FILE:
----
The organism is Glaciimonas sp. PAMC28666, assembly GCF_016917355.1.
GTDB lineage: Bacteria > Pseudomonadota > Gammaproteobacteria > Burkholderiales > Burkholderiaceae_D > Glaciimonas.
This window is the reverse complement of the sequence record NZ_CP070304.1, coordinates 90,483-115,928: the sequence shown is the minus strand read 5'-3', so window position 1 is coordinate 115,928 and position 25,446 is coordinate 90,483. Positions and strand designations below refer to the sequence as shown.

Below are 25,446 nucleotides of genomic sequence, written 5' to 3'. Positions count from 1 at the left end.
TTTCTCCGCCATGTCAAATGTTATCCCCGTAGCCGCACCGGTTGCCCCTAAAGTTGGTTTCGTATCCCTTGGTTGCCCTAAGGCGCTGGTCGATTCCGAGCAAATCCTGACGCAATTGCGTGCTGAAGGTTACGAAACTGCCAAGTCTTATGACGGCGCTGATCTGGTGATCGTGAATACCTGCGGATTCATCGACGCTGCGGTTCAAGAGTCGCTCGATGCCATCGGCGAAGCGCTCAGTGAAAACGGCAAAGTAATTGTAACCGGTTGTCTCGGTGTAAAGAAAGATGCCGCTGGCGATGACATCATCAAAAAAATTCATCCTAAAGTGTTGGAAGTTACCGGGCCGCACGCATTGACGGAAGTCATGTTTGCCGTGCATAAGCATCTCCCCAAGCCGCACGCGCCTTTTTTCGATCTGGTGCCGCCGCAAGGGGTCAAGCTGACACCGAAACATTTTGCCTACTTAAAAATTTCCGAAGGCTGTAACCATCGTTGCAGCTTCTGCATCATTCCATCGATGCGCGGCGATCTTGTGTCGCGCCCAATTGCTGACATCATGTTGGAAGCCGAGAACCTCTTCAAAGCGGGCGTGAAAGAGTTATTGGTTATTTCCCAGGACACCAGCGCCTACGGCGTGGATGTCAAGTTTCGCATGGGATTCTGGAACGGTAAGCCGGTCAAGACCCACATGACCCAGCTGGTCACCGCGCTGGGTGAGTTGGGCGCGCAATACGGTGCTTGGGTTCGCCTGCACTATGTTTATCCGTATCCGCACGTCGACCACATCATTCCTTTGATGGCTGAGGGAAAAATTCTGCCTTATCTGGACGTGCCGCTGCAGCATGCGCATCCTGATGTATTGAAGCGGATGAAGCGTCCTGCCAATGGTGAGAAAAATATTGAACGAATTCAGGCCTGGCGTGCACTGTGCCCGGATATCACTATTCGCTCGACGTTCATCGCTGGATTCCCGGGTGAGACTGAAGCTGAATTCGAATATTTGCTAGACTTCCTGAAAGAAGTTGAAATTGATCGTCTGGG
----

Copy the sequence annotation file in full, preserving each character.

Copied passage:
The organism is Glaciimonas sp. PAMC28666, assembly GCF_016917355.1.
GTDB lineage: Bacteria > Pseudomonadota > Gammaproteobacteria > Burkholderiales > Burkholderiaceae_D > Glaciimonas.
This window is the reverse complement of the sequence record NZ_CP070304.1, coordinates 90,483-115,928: the sequence shown is the minus strand read 5'-3', so window position 1 is coordinate 115,928 and position 25,446 is coordinate 90,483. Positions and strand designations below refer to the sequence as shown.

Below are 25,446 nucleotides of genomic sequence, written 5' to 3'. Positions count from 1 at the left end.
TTTCTCCGCCATGTCAAATGTTATCCCCGTAGCCGCACCGGTTGCCCCTAAAGTTGGTTTCGTATCCCTTGGTTGCCCTAAGGCGCTGGTCGATTCCGAGCAAATCCTGACGCAATTGCGTGCTGAAGGTTACGAAACTGCCAAGTCTTATGACGGCGCTGATCTGGTGATCGTGAATACCTGCGGATTCATCGACGCTGCGGTTCAAGAGTCGCTCGATGCCATCGGCGAAGCGCTCAGTGAAAACGGCAAAGTAATTGTAACCGGTTGTCTCGGTGTAAAGAAAGATGCCGCTGGCGATGACATCATCAAAAAAATTCATCCTAAAGTGTTGGAAGTTACCGGGCCGCACGCATTGACGGAAGTCATGTTTGCCGTGCATAAGCATCTCCCCAAGCCGCACGCGCCTTTTTTCGATCTGGTGCCGCCGCAAGGGGTCAAGCTGACACCGAAACATTTTGCCTACTTAAAAATTTCCGAAGGCTGTAACCATCGTTGCAGCTTCTGCATCATTCCATCGATGCGCGGCGATCTTGTGTCGCGCCCAATTGCTGACATCATGTTGGAAGCCGAGAACCTCTTCAAAGCGGGCGTGAAAGAGTTATTGGTTATTTCCCAGGACACCAGCGCCTACGGCGTGGATGTCAAGTTTCGCATGGGATTCTGGAACGGTAAGCCGGTCAAGACCCACATGACCCAGCTGGTCACCGCGCTGGGTGAGTTGGGCGCGCAATACGGTGCTTGGGTTCGCCTGCACTATGTTTATCCGTATCCGCACGTCGACCACATCATTCCTTTGATGGCTGAGGGAAAAATTCTGCCTTATCTGGACGTGCCGCTGCAGCATGCGCATCCTGATGTATTGAAGCGGATGAAGCGTCCTGCCAATGGTGAGAAAAATATTGAACGAATTCAGGCCTGGCGTGCACTGTGCCCGGATATCACTATTCGCTCGACGTTCATCGCTGGATTCCCGGGTGAGACTGAAGCTGAATTCGAATATTTGCTAGACTTCCTGAAAGAAGTTGAAATTGATCGTCTGGG